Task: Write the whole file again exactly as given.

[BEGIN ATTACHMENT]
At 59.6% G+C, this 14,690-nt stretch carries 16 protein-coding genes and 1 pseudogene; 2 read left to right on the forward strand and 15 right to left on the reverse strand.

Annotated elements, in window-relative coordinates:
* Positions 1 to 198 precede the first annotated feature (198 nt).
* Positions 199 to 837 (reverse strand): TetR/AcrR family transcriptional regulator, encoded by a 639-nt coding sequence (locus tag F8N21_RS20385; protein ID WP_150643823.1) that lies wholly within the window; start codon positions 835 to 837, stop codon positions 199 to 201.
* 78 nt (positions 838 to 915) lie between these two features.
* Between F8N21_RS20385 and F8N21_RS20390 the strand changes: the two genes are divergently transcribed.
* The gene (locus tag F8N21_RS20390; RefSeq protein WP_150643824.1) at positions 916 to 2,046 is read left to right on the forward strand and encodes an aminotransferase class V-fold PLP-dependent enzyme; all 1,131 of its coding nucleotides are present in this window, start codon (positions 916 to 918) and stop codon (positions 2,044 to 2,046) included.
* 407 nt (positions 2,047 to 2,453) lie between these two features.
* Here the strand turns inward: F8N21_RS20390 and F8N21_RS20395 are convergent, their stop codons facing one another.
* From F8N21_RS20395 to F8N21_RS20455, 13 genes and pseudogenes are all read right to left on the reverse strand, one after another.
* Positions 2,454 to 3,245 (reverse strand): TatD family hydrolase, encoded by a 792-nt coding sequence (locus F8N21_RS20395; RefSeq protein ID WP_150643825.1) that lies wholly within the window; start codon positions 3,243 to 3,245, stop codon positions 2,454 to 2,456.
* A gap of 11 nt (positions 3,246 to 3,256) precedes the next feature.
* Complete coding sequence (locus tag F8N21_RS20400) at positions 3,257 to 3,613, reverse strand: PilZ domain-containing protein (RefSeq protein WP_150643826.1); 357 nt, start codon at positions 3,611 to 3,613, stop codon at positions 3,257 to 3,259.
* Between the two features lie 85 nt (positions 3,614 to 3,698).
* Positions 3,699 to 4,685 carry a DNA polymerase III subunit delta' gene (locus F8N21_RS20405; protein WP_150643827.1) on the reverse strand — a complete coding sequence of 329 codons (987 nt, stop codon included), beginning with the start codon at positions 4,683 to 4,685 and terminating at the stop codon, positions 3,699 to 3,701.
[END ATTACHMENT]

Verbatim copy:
At 59.6% G+C, this 14,690-nt stretch carries 16 protein-coding genes and 1 pseudogene; 2 read left to right on the forward strand and 15 right to left on the reverse strand.

Annotated elements, in window-relative coordinates:
* Positions 1 to 198 precede the first annotated feature (198 nt).
* Positions 199 to 837 (reverse strand): TetR/AcrR family transcriptional regulator, encoded by a 639-nt coding sequence (locus tag F8N21_RS20385; protein ID WP_150643823.1) that lies wholly within the window; start codon positions 835 to 837, stop codon positions 199 to 201.
* 78 nt (positions 838 to 915) lie between these two features.
* Between F8N21_RS20385 and F8N21_RS20390 the strand changes: the two genes are divergently transcribed.
* The gene (locus tag F8N21_RS20390; RefSeq protein WP_150643824.1) at positions 916 to 2,046 is read left to right on the forward strand and encodes an aminotransferase class V-fold PLP-dependent enzyme; all 1,131 of its coding nucleotides are present in this window, start codon (positions 916 to 918) and stop codon (positions 2,044 to 2,046) included.
* 407 nt (positions 2,047 to 2,453) lie between these two features.
* Here the strand turns inward: F8N21_RS20390 and F8N21_RS20395 are convergent, their stop codons facing one another.
* From F8N21_RS20395 to F8N21_RS20455, 13 genes and pseudogenes are all read right to left on the reverse strand, one after another.
* Positions 2,454 to 3,245 (reverse strand): TatD family hydrolase, encoded by a 792-nt coding sequence (locus F8N21_RS20395; RefSeq protein ID WP_150643825.1) that lies wholly within the window; start codon positions 3,243 to 3,245, stop codon positions 2,454 to 2,456.
* A gap of 11 nt (positions 3,246 to 3,256) precedes the next feature.
* Complete coding sequence (locus tag F8N21_RS20400) at positions 3,257 to 3,613, reverse strand: PilZ domain-containing protein (RefSeq protein WP_150643826.1); 357 nt, start codon at positions 3,611 to 3,613, stop codon at positions 3,257 to 3,259.
* Between the two features lie 85 nt (positions 3,614 to 3,698).
* Positions 3,699 to 4,685 carry a DNA polymerase III subunit delta' gene (locus F8N21_RS20405; protein WP_150643827.1) on the reverse strand — a complete coding sequence of 329 codons (987 nt, stop codon included), beginning with the start codon at positions 4,683 to 4,685 and terminating at the stop codon, positions 3,699 to 3,701.